Iraq seeks to attract French companies to bid on the Baghdad elevated train project that will connect the main areas of the capital.
"The Baghdad elevated train project is very important given that it will considerably help ease traffic congestion on road networks in the capital," Baghdad Provincial Council chairman Kamil al-Zaidi told Mawtani. "It will make it possible for citizens to move around the areas of Baghdad easily without any delay."
Iraq wants to execute the train project according to the musataha leasing system, whereby one party has the legal right to lease and build for a fixed number of years. Under the system, both the company and Baghdad province will earn annual profits from the project, which will be transferred to the Iraqi state after 20 years.
The elevated train will also limit the use of fuel-operated vehicles, thus reducing environmental pollution. Reducing the number of cars on the road could also reduce the number of traffic accidents in the city.
Baghdad province sent an official delegation to Paris last week to examine the experience and expertise of French companies in building such projects.
The delegation consisted of Baghdad Deputy Governor Mohammed al-Shemari and representatives from the Iraqi parliament, al-Rasafa traffic directorate, Amanat Baghdad, the Public Roads Directorate and Baghdad Investment Commission, as well as a number of engineers and technicians.
Upon their return, the delegation members will submit a report to the provincial council presenting the results of their visit and the details of their consultations with French companies.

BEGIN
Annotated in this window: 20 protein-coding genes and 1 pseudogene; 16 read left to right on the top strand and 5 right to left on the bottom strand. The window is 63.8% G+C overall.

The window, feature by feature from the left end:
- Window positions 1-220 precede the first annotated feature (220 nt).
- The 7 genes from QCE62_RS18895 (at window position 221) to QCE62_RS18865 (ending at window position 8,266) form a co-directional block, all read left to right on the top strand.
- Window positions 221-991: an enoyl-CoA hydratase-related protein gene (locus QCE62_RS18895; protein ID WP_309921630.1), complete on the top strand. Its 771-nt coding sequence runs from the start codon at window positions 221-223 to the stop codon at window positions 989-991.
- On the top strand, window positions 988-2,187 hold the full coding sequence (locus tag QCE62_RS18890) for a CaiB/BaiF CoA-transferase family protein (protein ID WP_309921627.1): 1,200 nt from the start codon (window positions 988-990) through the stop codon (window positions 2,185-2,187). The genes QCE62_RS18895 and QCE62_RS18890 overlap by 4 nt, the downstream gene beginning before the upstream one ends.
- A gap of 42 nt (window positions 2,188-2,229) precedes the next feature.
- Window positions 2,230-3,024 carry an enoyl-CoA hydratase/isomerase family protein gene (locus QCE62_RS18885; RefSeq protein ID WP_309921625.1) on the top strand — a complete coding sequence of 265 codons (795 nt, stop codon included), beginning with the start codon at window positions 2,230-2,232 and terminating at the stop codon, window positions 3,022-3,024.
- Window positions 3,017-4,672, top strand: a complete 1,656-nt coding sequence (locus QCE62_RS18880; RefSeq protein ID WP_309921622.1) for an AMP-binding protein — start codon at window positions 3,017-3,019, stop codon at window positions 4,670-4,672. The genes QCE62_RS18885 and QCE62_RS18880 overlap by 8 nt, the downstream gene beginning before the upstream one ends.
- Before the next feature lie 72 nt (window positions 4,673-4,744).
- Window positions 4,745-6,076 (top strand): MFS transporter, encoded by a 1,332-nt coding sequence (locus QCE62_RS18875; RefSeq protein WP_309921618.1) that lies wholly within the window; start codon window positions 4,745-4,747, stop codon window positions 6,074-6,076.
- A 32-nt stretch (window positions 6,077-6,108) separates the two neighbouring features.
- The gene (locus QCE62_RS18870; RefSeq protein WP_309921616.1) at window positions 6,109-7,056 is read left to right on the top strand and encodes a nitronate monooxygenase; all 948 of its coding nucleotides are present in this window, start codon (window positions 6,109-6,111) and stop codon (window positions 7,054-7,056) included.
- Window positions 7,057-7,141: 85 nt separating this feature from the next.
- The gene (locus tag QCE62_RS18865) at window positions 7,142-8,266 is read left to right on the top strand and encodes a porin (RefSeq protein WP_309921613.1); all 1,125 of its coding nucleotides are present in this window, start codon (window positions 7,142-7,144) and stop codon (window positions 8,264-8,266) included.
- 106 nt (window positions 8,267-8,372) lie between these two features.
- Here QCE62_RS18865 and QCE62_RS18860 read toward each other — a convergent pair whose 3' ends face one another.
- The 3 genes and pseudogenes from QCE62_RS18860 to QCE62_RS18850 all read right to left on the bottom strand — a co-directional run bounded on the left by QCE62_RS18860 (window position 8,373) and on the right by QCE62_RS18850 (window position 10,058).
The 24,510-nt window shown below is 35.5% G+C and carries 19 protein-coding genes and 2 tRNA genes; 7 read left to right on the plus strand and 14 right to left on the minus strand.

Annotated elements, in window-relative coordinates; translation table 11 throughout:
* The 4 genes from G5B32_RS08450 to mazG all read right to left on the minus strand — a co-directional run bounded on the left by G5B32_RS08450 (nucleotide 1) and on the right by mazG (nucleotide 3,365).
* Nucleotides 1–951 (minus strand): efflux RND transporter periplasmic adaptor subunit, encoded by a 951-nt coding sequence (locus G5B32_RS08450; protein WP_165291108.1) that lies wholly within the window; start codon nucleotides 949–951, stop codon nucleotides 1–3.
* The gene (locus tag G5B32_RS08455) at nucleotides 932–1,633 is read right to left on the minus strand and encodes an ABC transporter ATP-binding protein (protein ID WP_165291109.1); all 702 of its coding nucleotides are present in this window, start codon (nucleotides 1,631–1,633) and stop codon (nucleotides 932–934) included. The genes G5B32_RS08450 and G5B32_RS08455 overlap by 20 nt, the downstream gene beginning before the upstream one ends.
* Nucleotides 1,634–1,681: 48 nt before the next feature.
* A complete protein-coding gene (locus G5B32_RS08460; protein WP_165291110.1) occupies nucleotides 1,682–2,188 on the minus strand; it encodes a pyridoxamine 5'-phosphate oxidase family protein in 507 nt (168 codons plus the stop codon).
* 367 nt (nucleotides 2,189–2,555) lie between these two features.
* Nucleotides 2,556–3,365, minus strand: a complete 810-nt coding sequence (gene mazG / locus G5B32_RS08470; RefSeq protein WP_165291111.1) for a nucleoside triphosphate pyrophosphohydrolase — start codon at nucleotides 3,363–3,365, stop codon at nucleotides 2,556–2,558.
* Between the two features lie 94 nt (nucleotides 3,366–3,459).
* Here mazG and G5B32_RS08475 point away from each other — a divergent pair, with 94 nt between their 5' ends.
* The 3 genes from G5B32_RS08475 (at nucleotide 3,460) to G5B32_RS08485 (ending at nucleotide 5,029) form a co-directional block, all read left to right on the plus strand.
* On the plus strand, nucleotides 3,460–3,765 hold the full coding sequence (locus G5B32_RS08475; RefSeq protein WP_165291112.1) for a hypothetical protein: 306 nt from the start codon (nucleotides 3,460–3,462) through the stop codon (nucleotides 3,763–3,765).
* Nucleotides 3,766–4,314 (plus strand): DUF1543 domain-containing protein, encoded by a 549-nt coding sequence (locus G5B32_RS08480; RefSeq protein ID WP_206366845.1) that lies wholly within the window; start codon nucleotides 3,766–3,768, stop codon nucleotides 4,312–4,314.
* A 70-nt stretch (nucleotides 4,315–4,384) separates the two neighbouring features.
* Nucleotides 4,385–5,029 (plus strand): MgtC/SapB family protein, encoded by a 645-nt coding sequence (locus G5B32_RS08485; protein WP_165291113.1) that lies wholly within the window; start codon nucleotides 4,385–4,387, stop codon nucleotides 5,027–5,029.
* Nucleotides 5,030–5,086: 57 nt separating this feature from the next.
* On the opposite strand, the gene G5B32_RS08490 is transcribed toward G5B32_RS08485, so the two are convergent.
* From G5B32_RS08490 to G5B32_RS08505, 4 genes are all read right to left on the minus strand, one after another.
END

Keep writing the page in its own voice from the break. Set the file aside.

According to initial studies conducted by Baghdad Provincial Council, the trains will consist of four-to-six cars with a capacity of 250 passengers each. The maximum speed of the train will be 90 kilometers per hour and it will stay for about two minutes at each stop.
The train will move on 25-km long elevated tracks in two directions: the first will include seven areas -- al-Allawi, Bab al-Muazim, al-Adhamiya, al-Kadhumiya, al-Shaab, al-Ateefiya and al-Sadr City.
The other direction, which will be the second stage of the project, will include the areas of al-Jihad, al-Bayam al-Saydiya, al-Dorra and al-Zafaraniya.
Meanwhile, 15 dunams of land has already been allocated near al-Muthanna Airport in central Baghdad for constructing the first stop for the project. It will be the main hub for moving around the areas and neighborhoods of the capital.
Iraqi officials expect that the project will be completed by the end of 2013 if it is started by mid-2011. They also confirm that its annual revenues may exceed 86 billion dinars.
The estimated cost of the elevated train is $500 million, at a rate of $20 million per kilometer for the tracks, cars and all stops that will be built.
"The most important thing that distinguishes the elevated train project is the speed of its execution and its cost, which is less than the subway project that is executed underground," said Jawad al-Kharasani, media official at the Iraqi Ministry of Transportation's Public Railway Company.
Al-Kharasani said that upon the completion of the project, his company would train personnel to operate this kind of advanced train.
Baghdad residents encouraged the authorities to move ahead with the project.
"This means of transportation has considerably helped ease the problem of pedestrian and vehicle congestion on public streets and roads in other countries," said Amer Taqi, 34. "It has also helped citizens get to their destination quickly."
Salah Mahdi, 44, pointed out the urgency of improving transportation in Baghdad.
"The execution of these projects has now become an urgent need to ease traffic congestion resulting from the increasing population density in the capital and the spread of large numbers of cars," he said.